This is not just important for my own wellbeing and business support, from a practical perspective, people are who I want to work with! So, if you are working on your own, either as a remote employee or self-employed person, I implore you to find your tribe and meet them regularly!

I don’t know everything

I am “eldest child – Type A – overachieving” stereotype, so accepting this level of vulnerability was hard. But so worth it. I held back on launching the business as I felt like I had to do and know everything. As soon as I realised I didn’t need to, and worked with people that had the knowledge and skills I hadn’t, things moved so much faster.

For the topics I wanted to know, but didn’t, nothing makes you learn quicker than taking action!

I have also worked with my own coach who helped me “unpack my own inner bulls**t”.   Some of what I needed I could learn; the rest I needed to just “get out of my own way”.


Then work out how to do it. This is the oldest advice in the book, but trust me, it will take you places you never considered before. This has led me to open up my coaching to a whole different client base that I hadn’t considered (parents that are also university students) as well as ignite a passion to giving talks that I had actively avoided in my corporate career!

Don’t take things personally

Building a brand and business takes time; even the most supportive friends and family don’t always engage or support the way you would expect them too. DON’T TAKE THIS PERSONALLY.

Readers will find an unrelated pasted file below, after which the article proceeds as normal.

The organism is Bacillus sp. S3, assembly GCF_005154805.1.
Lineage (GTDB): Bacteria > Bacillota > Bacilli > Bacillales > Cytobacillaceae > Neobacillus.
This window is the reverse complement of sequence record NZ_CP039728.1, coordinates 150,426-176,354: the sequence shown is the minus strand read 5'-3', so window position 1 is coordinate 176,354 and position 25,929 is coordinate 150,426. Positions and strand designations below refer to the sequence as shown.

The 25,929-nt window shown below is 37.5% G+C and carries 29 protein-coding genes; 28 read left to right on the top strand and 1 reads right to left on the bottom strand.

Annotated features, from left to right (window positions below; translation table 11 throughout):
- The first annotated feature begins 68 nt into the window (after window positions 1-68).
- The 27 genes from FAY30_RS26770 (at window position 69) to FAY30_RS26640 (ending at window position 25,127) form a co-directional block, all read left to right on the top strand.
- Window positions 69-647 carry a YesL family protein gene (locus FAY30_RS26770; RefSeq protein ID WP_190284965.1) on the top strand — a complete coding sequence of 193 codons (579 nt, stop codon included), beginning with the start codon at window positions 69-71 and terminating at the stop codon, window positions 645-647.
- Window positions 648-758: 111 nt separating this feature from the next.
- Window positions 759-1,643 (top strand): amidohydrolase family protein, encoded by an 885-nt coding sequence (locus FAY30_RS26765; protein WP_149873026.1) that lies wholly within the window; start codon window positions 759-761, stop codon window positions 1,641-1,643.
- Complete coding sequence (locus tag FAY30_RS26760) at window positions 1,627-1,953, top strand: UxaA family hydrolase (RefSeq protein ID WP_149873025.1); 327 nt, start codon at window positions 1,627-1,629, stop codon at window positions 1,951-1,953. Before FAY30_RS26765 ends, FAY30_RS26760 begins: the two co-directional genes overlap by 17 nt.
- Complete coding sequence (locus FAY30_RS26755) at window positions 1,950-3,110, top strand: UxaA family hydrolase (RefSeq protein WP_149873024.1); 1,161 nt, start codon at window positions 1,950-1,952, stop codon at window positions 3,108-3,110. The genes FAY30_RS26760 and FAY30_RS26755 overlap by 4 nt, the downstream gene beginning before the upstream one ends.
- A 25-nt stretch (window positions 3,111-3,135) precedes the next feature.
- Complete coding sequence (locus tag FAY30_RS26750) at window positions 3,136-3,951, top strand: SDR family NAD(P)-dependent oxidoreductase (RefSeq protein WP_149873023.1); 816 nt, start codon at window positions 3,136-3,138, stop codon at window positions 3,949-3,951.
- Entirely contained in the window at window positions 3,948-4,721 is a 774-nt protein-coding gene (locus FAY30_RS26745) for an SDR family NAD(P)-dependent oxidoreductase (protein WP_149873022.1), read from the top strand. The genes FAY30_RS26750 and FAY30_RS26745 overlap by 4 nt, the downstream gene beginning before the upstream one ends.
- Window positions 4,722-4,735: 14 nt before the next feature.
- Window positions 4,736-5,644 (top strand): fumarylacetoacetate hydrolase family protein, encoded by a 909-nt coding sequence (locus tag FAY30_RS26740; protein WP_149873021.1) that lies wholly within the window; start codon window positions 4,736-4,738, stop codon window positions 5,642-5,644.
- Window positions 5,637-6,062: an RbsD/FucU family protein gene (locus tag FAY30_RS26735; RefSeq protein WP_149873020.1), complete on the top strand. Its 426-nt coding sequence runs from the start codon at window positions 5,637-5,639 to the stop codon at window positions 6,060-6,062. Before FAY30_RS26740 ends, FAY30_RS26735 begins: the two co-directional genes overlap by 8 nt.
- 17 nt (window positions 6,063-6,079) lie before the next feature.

On a practical level, platforms like Facebook are always changing how information has been presented. There was a time I assumed that a programme I was promoting was being ignored. It turns out people hadn’t seen it. Use old fashioned techniques like phones, email and face to face conversations, and don’t believe the “sales hype”. You can’t go from 0 to multi-figure turnover in eight simple steps. It takes time and patience to build trust and relationships.

Set your boundaries

Finally, the most important points. All the above are great, but if you are working all hours, not having any down time to celebrate your successes and burning the metaphorical candle at both ends, you WILL burn out. Things will become frustrating and stressful and impact you and your business. Whilst there are many business and marketing gurus I admire, I am not from the school of “hustle”; it is about working on things that make positive impact on your business and your life.

Switch off your phone. Use your out of office. Learn to say “No” or “No yet” to clients. Give yourself time off.

When you love what you do, it energies you; it is easy to get caught up and working more hours that you did as an employee! So use your head and schedule your diary; don’t forget, you ARE THE BOSS.

About the author:

Clara Wilcox, aka The Balance Collective, is a straight talking, practical and experienced coach helping clients navigate the tricky waters of returning to work, career changes and professional development. The Balance Collective is a social enterprise focused on improving the lives of parents, by working together to build inner confidence and promote a healthy work/life balance.

Find out more via and follow her on Facebook or connect on LinkedIn